I have a daughter in a public elementary school in the District of Columbia. When I read news of a school shooting, it touches a particularly intimate place in me. To be a parent is to be haunted by fears. I can contemplate my own death without unease, but every goodbye to one of my children is shaded by dread. What if?
That "what if?" has now darkened a whole town in Connecticut. But of course, it's not the first such darkening. Almost uniquely in the world, the United States suffers massacre after massacre after massacre: in schools, in workplaces, in movie theaters, on city streets. And after each such massacre, there follows a great hushing: don't you dare mention the most obvious reason for this unique American horror.
I experienced a small portion of this reaction personally today.
Earlier this week, the Seventh Circuit opened the way to a concealed-carry law in Illinois, the one remaining state not to allow citizens to carry weapons on their persons. The event moved me to revisit some writing I did this summer about the folly of imagining that law-abiding citizens make themselves more safe by owning weapons.
Reposting them elicited angry reaction, as writing about guns so often does. There is a small but vocal community that fancies it can protect itself against the millions of illicit guns on American streets by carrying weapons itself. The evidence for this point of view is highly dubious, but it's not a view that rests on evidence.
When the news of the school shooting first surfaced, my first reaction was anger. Again? Again?! I ventilated that anger in a bitter Tweet:
That tweet was (apparently) picked up and highlighted by Michelle Malkin's "Twitchy" site. Moments later, I was receiving a long string of counter-tweets excoriating me for the supposed insensitivity of my comment.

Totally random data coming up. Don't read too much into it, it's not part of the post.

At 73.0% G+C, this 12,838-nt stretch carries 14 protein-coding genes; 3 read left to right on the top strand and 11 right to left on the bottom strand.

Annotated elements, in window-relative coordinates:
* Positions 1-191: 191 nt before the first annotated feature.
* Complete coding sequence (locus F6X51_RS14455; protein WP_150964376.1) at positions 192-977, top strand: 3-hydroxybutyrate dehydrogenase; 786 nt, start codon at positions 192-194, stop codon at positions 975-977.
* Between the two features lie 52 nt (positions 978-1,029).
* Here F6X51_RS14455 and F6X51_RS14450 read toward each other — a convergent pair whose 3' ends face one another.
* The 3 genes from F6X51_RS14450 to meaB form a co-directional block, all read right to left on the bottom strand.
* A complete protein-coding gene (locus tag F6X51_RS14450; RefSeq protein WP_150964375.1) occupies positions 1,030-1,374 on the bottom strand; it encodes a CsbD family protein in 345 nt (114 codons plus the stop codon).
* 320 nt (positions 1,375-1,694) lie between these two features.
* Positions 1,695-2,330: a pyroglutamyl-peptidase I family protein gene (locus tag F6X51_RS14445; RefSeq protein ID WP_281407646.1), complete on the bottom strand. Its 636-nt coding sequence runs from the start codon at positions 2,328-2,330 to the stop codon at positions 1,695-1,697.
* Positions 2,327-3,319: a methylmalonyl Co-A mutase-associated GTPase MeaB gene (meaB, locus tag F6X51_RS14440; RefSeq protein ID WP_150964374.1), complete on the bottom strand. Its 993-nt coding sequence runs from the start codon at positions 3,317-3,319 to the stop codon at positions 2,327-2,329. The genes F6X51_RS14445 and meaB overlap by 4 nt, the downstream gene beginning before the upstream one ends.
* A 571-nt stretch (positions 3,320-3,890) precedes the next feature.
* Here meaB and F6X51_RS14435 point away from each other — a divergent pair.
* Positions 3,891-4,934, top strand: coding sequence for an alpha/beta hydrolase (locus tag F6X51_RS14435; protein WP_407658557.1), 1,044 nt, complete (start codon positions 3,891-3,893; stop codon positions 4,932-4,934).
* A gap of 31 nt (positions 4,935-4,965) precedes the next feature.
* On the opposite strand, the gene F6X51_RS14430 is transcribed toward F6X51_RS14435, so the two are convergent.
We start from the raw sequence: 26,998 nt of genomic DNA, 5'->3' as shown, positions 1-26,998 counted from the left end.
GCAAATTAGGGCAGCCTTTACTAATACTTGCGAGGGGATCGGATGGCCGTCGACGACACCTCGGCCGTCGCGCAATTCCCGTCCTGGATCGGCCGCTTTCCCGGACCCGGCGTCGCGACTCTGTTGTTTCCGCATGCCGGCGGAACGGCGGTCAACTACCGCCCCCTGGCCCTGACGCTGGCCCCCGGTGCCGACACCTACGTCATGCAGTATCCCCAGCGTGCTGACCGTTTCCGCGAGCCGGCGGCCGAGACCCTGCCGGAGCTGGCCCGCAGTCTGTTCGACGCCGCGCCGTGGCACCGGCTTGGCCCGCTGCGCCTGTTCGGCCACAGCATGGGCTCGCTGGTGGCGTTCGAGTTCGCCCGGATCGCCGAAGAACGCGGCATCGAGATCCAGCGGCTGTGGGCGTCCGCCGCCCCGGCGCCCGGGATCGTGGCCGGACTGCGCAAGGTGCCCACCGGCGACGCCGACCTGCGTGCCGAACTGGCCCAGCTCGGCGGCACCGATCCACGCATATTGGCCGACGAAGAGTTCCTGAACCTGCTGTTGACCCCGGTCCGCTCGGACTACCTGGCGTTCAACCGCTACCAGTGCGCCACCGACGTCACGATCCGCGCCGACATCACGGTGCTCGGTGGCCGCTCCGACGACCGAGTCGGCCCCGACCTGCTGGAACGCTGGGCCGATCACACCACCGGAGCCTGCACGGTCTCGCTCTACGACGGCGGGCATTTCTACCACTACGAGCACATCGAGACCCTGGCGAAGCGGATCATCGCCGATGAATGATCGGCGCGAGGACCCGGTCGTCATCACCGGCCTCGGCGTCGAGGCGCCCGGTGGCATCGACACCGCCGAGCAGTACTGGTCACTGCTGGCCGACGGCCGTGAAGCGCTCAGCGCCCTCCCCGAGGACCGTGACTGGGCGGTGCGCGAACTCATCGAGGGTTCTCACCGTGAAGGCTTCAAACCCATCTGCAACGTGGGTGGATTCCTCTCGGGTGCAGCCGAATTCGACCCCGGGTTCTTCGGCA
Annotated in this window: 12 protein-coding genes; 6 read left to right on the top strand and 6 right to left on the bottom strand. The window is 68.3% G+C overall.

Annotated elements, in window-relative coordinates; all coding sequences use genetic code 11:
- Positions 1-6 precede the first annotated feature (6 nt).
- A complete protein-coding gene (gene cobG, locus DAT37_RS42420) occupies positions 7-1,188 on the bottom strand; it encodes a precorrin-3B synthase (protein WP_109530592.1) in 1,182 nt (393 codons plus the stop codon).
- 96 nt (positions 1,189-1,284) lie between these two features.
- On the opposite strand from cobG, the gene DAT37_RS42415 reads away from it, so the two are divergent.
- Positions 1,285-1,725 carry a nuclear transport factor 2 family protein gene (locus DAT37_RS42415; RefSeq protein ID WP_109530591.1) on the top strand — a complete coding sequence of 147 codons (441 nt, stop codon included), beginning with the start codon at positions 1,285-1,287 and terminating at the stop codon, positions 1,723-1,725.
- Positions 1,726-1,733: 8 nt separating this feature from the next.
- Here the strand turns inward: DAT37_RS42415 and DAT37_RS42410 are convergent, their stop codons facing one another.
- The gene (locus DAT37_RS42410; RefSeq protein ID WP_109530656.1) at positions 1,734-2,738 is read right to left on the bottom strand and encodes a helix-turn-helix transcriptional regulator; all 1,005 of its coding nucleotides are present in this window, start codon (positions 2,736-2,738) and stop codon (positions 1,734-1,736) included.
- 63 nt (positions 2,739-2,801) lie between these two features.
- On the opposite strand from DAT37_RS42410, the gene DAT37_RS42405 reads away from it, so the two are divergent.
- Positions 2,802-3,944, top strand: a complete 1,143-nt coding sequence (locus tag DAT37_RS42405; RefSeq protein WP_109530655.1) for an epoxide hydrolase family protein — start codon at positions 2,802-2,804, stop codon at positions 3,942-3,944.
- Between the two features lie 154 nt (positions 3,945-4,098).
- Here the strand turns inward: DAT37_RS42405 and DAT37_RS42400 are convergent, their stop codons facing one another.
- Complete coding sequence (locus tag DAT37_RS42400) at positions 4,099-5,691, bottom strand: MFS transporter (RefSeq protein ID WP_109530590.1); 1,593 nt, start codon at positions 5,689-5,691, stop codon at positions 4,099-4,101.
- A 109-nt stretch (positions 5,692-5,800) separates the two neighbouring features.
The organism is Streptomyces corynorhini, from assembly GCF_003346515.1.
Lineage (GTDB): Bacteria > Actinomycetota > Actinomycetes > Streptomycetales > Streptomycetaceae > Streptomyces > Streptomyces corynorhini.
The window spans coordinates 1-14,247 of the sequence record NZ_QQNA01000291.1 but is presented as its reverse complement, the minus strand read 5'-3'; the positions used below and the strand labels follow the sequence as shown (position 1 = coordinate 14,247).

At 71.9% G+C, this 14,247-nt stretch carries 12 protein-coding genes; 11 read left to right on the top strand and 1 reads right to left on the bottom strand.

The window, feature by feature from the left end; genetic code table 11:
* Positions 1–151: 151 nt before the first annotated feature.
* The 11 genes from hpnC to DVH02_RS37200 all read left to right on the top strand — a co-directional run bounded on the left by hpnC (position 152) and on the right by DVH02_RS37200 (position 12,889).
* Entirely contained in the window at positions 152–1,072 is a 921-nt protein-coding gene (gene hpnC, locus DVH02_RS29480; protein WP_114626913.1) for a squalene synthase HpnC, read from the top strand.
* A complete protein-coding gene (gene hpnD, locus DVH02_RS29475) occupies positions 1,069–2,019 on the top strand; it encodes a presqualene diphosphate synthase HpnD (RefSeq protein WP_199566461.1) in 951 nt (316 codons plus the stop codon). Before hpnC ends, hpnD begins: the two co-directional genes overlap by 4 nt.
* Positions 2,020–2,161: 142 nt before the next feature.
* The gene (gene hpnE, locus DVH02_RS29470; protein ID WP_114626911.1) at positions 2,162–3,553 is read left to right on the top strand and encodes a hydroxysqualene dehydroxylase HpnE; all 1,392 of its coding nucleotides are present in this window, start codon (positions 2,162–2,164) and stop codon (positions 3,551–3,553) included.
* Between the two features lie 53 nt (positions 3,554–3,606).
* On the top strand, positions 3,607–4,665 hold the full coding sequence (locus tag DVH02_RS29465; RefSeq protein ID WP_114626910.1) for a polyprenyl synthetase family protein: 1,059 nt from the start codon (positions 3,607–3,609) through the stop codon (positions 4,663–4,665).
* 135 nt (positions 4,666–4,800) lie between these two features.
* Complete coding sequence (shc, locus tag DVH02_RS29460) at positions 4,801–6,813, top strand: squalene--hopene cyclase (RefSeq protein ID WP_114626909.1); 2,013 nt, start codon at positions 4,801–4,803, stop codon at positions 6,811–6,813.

I believe in dialogue on Twitter. I read comments, I consider them, and when I make mistakes, I correct them (to the extent I can) and apologize for them (where apologies are due).
This is not such a time.
Instead, I say the following:
A permissive gun regime is not the only reason that the United States suffers so many atrocities like the one in Connecticut. An inadequate mental health system is surely at least as important a part of the answer, as are half a dozen other factors arising from some of the deepest wellsprings of American culture.
Nor can anybody promise that more rational gun laws would prevent each and every mass murder in this country. Gun killings do occur even in countries that restrict guns with maximum severity.
But we can say that if the United States worked harder to keep guns out of the hands of dangerous people, there would be many, many fewer atrocities like the one in Connecticut.
And I'll say: I'll accept no lectures about "sensitivity" on days of tragedy like today from people who work the other 364 days of the year against any attempt to prevent such tragedies.
It's bad enough to have a gun lobby. It's the last straw when that lobby also sets up itself as the civility police. It may not be politically possible to do anything about the prevalence of weapons of mass murder. But it damn well ought to be possible to complain about them - and about the people who condone them.
A survivor of the Aurora shooting talks about the need for gun control.